A Revised Christian Bus Ad

In response to the American Humanist Association’s Atheist Bus Campaign in Washington, D.C., a Christian woman is trying to raise money for a Christian response ad:

PhillyChief offers a revised version of that ad on his site that I think is more honest and would probably get *much* more publicity if placed on a D.C. bus…

  • mike

    woah now THATS an advertisement. not the friendliest ad, but hey at least its honest.

  • Christophe Thill

    The logic escapes me. Why believe that a god exists: because he created you? Makes no sense. I’m beginning to think that unbelievers and believers don’t use the word “believe” in the same sens. For the latter, it means “trust”, “worship”, not simply “thinking that something exists”.

  • http://www.otmatheist.com hoverFrog

    Maybe they mean “believe” as in “make believe”?

    That said I like the ad. It’s subtly saying that if the only reason you have for believing is that you believe that God is your loving creator then that isn’t really a compelling reason. The circular logic is self evident. They may as well write:

    Why believe? Because it makes you feel better to believe, even if it isn’t real.

  • jedipunk

    Pull my finger – God.

  • Dustin

    So if God loves us for the sake of goodness, clearly the goodness transcends God and He is merely an intermediary.

    This billboard clearly claims that morality exists without a God.

    By this logic, what does that say about God’s morality and the Old Testament? I don’t even know where to begin.

  • http://www.sheeptoshawl.com writerdd

    I’m beginning to think that unbelievers and believers don’t use the word “believe” in the same sens. For the latter, it means “trust”, “worship”, not simply “thinking that something exists”.

    That’s exactly right. When I was a Christian, a lot of people would say things like “I don’t believe in witchcraft” or “I don’t believe in Ouija boards”… they did not mean that they do not think these things exist, but that they did not support them, they thought they were bad — even though they thought they were real and they thought they had real supernatural powers.

    So when atheists say “I don’t believe in God” what a lot of Christians hear is “I don’t like God, I don’t worship him. I know he’s real but I am not going to be a good person and follow the Lord.” They do not hear, “I think God is imaginary.”

    That’s why you have the misconception by a lot of believers that atheists are mad at God, and the confusion by atheists who say, “How can I be mad at someone I don’t believe in?”

    Many Christians can’t even comprehend the idea that someone would think the supernatural does not exist. They believe in (in the sense of thinking it’s real) all kinds of supernatural things, they just don’t believe in (in the sense of supporting and approving of) most supernatural things.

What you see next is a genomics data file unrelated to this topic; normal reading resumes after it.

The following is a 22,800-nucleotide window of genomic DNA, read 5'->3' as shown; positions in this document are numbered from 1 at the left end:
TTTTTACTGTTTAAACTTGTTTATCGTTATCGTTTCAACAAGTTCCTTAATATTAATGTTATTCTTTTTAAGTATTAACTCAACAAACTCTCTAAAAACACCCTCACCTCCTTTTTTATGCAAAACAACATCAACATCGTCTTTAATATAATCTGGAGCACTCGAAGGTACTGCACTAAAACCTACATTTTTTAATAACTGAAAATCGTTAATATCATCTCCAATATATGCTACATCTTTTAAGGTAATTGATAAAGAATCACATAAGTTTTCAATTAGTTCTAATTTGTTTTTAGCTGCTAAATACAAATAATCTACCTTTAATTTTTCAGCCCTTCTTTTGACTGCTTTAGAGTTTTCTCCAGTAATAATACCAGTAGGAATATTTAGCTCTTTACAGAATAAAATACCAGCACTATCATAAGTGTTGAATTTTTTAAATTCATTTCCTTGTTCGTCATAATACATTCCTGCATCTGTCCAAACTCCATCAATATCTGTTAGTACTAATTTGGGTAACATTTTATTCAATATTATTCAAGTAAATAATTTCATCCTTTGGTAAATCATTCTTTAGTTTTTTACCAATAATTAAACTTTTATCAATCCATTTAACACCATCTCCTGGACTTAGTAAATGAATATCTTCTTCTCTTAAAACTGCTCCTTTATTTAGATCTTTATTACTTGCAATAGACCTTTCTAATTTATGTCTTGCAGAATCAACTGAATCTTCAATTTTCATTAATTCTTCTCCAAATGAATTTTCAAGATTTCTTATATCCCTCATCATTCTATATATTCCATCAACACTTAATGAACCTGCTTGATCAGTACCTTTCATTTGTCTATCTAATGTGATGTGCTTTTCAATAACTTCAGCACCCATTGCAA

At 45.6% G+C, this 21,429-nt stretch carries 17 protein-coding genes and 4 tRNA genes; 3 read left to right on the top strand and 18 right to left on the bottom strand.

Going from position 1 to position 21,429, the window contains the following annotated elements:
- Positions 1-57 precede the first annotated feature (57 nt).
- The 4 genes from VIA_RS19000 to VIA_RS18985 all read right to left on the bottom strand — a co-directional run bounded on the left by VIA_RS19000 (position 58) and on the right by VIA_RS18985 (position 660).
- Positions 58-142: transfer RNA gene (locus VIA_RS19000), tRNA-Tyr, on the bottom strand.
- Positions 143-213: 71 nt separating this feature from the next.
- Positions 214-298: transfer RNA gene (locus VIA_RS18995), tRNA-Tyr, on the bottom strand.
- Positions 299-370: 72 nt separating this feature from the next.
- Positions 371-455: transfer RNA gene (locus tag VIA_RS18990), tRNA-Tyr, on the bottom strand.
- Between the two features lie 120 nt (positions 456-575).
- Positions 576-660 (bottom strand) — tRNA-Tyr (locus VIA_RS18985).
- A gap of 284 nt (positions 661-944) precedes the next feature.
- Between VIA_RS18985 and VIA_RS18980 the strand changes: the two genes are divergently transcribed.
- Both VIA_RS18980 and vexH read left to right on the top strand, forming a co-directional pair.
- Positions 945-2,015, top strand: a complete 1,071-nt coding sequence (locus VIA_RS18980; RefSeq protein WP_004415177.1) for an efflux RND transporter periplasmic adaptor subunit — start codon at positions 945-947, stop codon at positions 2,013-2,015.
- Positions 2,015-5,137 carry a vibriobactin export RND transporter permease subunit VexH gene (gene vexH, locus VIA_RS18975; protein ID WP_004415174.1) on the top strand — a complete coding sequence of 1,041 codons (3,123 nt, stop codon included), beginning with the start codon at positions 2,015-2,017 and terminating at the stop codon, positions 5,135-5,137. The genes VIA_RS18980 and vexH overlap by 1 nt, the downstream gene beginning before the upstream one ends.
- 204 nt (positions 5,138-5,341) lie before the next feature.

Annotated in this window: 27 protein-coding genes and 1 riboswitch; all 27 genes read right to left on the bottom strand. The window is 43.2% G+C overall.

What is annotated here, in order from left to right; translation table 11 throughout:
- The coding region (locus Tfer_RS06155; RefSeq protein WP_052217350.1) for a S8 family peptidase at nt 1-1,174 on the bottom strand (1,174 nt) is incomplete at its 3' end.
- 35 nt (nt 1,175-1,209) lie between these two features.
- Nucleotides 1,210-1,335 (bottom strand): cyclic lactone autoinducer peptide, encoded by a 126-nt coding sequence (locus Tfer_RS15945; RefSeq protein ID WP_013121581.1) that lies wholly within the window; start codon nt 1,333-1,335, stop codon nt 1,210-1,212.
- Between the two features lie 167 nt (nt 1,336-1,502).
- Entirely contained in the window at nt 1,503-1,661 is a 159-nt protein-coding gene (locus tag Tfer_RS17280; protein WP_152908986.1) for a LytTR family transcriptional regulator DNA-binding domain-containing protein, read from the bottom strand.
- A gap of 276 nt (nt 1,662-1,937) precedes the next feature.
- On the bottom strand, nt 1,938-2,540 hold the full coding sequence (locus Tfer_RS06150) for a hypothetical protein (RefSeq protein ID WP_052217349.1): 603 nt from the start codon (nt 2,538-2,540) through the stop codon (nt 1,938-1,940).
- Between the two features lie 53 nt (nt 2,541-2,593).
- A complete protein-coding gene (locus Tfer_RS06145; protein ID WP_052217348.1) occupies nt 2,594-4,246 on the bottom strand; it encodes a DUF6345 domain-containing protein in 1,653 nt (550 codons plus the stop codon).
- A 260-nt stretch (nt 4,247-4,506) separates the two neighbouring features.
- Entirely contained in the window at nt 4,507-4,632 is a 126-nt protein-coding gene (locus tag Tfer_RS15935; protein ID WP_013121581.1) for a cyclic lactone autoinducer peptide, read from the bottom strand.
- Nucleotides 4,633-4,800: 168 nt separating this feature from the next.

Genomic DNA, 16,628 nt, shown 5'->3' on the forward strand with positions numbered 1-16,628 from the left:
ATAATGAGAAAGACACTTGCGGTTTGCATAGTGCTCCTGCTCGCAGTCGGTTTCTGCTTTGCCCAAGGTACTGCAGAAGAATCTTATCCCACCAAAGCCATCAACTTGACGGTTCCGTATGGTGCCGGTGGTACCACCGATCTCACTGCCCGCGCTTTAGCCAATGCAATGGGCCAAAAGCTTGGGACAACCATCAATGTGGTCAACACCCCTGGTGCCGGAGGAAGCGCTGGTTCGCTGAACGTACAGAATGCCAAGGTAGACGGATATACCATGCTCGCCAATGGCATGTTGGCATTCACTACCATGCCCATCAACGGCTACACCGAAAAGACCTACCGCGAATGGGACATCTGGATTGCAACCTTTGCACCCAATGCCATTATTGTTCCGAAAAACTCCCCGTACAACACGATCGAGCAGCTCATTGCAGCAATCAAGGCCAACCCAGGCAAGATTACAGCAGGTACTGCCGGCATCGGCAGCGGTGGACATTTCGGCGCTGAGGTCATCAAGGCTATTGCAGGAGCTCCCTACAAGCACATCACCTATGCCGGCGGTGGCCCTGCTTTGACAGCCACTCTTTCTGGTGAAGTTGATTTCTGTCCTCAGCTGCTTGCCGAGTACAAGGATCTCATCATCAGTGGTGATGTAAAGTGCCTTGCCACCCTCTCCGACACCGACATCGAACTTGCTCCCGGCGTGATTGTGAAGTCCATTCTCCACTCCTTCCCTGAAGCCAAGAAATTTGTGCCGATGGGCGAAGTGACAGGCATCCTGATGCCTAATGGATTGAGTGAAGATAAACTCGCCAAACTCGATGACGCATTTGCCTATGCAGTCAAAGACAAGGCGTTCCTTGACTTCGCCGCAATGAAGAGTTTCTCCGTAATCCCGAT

It’s a huge miscommunication.

  • mikespeir

    I’m beginning to think that unbelievers and believers don’t use the word “believe” in the same sens. For the latter, it means “trust”, “worship”, not simply “thinking that something exists”.

    That’s true, of course, but it’s not the whole story. As a believer, I used to use Hebrews 11:6 as my text when teaching on faith: one must 1) believe that He (God) is and 2) believe that He is the rewarder of those who seek Him. The second is the trust you speak of, but the first is necessarily antecedent. More straightforwardly, you can’t trust something you don’t believe exists. So, as I see it, the objection stands.

  • Brooks

    So when atheists say “I don’t believe in God” what a lot of Christians hear is “I don’t like God, I don’t worship him. I know he’s real but I am not going to be a good person and follow the Lord.” They do not hear, “I think God is imaginary.”

    I find that when I debate with most Christians, I need to have a translator with me to translate what they’re saying from Christianeze into English. As for this ad, I can’t stand those ads that claim to speak for God.

    It comes across as being very arrogant and holier than thou to me, as if the Christian thinks they know what the mind of God is and have the right to speak on his behalf. And is it just me or does God always have the same personality in all these ads? It’s like in all these ads, God always has that “Of course I exist, fool” personality to him.

  • http://www.otmatheist.com hoverFrog

    It’s like in all these ads, God always has that “Of course I exist, fool” personality to him.

    Like Mr T?

  • Pingback: Oh Well; study day Fall 2008 « blueollie

  • DSimon

    Someone needs to add Mr. T to the Pastafarian canon as an apostle right now.

  • Ann

    I agree with Brooks’ comment. I’m an atheist, but whenever I see an “inspirational” message purporting to be from God or Jesus, unless it’s a direct quote from the Bible, I always think, “What arrogance, to presume to speak for God!”
    Surely the Bible has some sort of rule against that?

  • Buffy

    Funny how those who continually cry for people to “respect our beliefs” can’t help but run out and try to one-up anybody who dare make a statement about their own beliefs (or lack thereof). I think the revised sign is much more accurate and only wish it would actually be put on a few buses.

  • valhar2000

    “Why beleive?”

    “Do you really think your pastor can hold down a real job?” – God

    By the way, I do know that some pastors have jobs. It was a joke.

  • http://youmademesayit.blogspot.com PhillyChief

    Thanks for the plug.

    I wanted something that was deliciously ironic, that both affirmed religious beliefs AND affirmed non-religious resentment towards religious beliefs. I think I accomplished that. Also, there’s an old saying, “a fool tries to persuade me with his words, a wise man persuades me with my own”.


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